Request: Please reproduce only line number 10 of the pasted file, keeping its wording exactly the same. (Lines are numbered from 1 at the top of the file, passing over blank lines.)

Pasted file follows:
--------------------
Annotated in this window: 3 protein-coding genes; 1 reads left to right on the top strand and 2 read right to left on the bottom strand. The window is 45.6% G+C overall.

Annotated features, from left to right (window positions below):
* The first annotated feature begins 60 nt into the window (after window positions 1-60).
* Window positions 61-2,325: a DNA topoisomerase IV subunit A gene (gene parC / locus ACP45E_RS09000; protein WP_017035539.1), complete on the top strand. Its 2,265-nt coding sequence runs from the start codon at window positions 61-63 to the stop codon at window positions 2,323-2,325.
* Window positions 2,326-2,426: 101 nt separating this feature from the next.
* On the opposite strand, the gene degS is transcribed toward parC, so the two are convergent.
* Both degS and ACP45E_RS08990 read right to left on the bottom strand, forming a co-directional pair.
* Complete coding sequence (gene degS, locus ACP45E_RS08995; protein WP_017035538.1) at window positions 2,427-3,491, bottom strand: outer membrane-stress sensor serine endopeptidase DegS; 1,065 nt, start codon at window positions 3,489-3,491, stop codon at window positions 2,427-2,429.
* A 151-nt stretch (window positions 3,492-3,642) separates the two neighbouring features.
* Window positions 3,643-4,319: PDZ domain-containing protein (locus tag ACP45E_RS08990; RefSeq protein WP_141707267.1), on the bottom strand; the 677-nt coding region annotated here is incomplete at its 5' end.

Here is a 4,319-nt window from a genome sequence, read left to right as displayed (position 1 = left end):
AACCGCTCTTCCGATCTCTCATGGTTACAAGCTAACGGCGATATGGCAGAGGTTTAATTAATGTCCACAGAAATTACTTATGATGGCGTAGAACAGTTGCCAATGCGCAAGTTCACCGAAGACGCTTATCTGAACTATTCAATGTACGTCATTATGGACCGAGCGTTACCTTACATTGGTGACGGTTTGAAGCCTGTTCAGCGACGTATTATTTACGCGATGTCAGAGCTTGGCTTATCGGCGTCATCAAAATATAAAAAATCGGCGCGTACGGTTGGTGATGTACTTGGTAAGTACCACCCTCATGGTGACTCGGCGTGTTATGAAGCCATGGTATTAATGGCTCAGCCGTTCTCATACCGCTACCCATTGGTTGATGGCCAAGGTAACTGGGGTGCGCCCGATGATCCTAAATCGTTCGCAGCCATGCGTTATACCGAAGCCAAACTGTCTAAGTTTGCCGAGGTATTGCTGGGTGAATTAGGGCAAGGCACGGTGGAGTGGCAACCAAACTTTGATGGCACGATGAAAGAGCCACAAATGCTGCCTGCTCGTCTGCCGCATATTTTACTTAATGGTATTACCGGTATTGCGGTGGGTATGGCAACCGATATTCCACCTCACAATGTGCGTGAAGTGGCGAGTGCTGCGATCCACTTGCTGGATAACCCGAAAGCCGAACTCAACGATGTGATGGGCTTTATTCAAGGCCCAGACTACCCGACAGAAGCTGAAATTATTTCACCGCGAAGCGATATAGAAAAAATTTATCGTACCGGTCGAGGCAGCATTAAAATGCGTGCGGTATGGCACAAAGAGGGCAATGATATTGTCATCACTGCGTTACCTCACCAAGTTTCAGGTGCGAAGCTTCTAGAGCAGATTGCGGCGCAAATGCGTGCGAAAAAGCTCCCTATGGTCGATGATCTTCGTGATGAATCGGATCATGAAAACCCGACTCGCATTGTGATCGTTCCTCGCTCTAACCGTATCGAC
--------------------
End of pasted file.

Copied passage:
* Window positions 3,643-4,319: PDZ domain-containing protein (locus tag ACP45E_RS08990; RefSeq protein WP_141707267.1), on the bottom strand; the 677-nt coding region annotated here is incomplete at its 5' end.